A tall, well-built man with a swagger walks to the wicket, a broad smile breaking on his face. He takes guard, the bat looking a great smaller against his imposing frame.
The crowd waits with bated breath as the bowler gets to the top of his run-up and begins his big strides to the wicket to deliver the ball. It is short in length and it goes whizzing over mid-wicket well into the stands.
The crowd roars its approval. Chris Gayle takes guard again and waits to send another missile over the crowd.
Now 39 and injury-prone, Gayle will not be seen in the one-day scenario in his country’s colours after the World Cup in England. The Universe Boss will be gone after breaking many records across all three formats of the game.
In his current physical condition, there is only a dim chance that he will take on the challenges of Test cricket. He may play T20s where he is in huge demand in the various leagues around the world.
A controversial figure who spoke his mind, Gayle could have added many more caps across all formats. But he chose not to compromise, peddling his wares in the T20 leagues, achieving fame and making money in the bargain.
What makes Gayle so special and lovable was his ability to hit sixes almost at will and score rapidly. His fluent lofted shots across the ground and his driving through both sides are impeccable.
He also plays square of the wicket with great power. Gayle was mostly stand and deliver, his footwork almost non-existent for years.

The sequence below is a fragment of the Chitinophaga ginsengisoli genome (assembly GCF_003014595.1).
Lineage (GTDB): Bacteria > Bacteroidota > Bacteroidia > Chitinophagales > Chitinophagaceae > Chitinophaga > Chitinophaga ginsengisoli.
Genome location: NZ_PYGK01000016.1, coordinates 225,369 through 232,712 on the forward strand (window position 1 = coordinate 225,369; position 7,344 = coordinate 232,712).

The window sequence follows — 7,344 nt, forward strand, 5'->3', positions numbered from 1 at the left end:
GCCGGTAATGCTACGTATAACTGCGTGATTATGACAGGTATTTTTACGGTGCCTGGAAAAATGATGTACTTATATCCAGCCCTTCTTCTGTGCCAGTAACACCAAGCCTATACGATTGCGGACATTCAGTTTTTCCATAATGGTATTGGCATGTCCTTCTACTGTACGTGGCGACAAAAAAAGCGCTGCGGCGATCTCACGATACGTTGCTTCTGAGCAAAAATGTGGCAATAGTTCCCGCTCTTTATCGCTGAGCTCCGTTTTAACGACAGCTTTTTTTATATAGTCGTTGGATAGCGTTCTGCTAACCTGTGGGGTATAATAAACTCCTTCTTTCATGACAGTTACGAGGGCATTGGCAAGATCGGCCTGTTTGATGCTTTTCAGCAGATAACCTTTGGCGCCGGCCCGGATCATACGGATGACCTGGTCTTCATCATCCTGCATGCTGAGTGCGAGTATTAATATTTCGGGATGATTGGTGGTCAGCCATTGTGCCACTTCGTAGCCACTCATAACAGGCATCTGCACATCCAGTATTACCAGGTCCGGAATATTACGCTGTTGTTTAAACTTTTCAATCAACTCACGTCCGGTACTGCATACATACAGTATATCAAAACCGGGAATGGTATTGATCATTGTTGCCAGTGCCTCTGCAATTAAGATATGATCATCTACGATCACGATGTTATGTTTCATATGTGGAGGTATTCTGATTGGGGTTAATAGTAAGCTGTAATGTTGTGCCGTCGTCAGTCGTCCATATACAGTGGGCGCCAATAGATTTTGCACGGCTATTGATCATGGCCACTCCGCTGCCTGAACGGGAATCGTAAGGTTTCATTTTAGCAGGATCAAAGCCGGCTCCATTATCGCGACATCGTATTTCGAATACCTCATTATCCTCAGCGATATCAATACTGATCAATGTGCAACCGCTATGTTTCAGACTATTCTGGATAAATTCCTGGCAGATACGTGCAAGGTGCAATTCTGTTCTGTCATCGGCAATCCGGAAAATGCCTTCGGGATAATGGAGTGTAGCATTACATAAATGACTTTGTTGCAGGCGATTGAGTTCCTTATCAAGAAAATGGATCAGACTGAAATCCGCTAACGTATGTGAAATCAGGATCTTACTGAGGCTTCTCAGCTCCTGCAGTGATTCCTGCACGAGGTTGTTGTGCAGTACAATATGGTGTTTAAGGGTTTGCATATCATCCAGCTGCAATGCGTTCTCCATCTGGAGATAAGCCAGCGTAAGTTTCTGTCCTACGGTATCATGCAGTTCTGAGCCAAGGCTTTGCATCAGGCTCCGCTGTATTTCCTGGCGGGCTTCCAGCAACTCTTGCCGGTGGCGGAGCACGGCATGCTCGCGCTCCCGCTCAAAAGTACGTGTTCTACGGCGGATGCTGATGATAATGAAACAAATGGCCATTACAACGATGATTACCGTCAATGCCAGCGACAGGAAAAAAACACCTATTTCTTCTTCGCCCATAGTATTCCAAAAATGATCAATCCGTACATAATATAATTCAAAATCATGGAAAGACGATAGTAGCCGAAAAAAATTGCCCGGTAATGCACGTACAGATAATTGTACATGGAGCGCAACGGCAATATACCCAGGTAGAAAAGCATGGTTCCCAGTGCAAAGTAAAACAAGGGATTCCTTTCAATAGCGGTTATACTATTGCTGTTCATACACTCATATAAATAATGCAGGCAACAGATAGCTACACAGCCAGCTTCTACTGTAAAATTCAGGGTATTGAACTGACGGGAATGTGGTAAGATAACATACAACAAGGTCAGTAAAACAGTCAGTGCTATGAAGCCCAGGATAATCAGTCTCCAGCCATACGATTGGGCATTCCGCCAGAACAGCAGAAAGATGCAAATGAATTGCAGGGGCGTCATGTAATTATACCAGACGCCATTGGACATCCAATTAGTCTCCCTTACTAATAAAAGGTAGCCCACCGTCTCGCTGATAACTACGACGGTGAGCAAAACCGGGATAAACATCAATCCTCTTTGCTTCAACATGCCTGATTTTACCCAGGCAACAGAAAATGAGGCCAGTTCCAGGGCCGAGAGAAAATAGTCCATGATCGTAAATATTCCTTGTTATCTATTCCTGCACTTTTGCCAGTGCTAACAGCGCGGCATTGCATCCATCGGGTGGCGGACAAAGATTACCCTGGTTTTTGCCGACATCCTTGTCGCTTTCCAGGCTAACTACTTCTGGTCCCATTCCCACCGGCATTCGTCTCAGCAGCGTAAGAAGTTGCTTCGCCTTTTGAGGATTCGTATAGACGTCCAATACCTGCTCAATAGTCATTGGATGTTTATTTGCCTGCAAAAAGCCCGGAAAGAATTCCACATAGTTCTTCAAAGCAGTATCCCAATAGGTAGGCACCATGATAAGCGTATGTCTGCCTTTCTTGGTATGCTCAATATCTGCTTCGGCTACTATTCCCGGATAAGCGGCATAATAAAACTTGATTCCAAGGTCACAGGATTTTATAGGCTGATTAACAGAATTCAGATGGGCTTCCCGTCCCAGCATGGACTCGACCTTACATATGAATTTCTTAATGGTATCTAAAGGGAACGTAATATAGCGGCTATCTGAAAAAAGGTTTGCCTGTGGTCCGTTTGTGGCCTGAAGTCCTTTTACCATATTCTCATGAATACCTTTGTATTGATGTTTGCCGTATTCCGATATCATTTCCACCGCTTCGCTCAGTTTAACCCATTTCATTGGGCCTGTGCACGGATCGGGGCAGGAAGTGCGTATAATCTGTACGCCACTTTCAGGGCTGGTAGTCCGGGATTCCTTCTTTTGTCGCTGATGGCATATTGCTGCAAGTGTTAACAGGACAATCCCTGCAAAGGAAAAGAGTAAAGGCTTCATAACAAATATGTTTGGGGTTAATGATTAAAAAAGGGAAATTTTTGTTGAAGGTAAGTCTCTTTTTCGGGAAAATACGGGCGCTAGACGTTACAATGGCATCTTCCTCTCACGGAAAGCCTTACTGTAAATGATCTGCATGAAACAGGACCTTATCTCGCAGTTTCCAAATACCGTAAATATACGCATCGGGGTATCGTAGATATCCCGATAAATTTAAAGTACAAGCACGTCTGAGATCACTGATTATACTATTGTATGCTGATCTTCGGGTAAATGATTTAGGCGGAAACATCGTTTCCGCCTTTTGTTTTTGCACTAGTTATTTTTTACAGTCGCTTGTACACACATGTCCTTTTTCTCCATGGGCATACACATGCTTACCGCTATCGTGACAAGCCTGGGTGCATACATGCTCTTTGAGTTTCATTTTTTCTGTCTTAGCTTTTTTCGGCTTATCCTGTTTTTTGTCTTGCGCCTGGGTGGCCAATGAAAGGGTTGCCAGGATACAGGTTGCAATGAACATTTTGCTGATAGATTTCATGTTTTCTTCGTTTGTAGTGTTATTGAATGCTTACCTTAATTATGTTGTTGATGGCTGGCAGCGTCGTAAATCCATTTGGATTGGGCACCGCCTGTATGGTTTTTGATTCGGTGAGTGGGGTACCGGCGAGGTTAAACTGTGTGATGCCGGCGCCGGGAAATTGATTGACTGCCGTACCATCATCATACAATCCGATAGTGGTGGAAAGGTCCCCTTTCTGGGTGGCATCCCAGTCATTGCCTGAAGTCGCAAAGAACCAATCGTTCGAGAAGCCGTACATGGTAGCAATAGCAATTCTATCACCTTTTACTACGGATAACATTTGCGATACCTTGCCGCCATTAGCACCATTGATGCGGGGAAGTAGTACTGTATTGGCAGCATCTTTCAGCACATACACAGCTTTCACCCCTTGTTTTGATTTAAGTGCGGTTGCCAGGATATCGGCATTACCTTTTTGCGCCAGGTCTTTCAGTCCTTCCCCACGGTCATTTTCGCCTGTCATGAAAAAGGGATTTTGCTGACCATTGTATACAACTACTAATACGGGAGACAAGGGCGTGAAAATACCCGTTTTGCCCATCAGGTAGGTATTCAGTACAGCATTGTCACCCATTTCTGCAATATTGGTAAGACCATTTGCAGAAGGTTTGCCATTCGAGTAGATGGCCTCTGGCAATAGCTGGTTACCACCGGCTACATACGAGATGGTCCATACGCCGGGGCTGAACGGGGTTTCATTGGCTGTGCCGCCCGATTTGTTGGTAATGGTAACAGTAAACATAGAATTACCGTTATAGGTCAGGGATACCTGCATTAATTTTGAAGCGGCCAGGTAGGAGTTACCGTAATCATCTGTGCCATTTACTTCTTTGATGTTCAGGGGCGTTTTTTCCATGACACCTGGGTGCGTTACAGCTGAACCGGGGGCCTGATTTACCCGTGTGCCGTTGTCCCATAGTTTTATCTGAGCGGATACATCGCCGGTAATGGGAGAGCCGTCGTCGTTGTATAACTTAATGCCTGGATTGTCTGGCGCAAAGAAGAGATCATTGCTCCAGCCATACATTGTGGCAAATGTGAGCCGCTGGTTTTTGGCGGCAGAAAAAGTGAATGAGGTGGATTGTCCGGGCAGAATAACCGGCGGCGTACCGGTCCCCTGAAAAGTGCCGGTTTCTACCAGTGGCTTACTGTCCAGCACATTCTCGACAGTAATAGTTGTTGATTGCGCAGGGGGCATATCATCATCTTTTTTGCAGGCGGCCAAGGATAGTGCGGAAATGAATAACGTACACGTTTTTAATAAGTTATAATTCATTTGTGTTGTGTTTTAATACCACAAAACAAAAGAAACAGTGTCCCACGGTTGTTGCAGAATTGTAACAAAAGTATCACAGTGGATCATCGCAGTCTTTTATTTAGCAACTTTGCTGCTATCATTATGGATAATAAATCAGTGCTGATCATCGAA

But that did not matter to him. He has a sharp eye and a long reach which helps him judge the ball better.
It seems sad that Gayle could not contribute much to West Indies cricket when the West Indies Cricket Board banned him for a year over his criticism of the board and coach Otis Gibson.
He was sidelined at a time when the West Indies could have used his talents to spark a revival. He was in great form too, smashing everything out of sight and scoring heavily.
Players like Gayle, Dwayne Bravo and some others were consigned to the T20 leagues while West Indies floundered badly in all formats of the game. The stubborn WICB refused to budge and West Indies cricket suffered.
Thankfully, the great West Indian revival is now taking shape and Gayle will be there at least one more time in the shorter version.
The people who will miss him most will be the crowds and millions of television viewers. His cool and calm demeanour, great timing and lazy elegance which enthralled them for years will go off stage.
Though he will still showcase his talents in the T20 leagues, the World Cup will lose one of its biggest heroes.
Knowing his penchant for showmanship, Gayle will certainly come up with something special to leave a lasting memory on the world stage.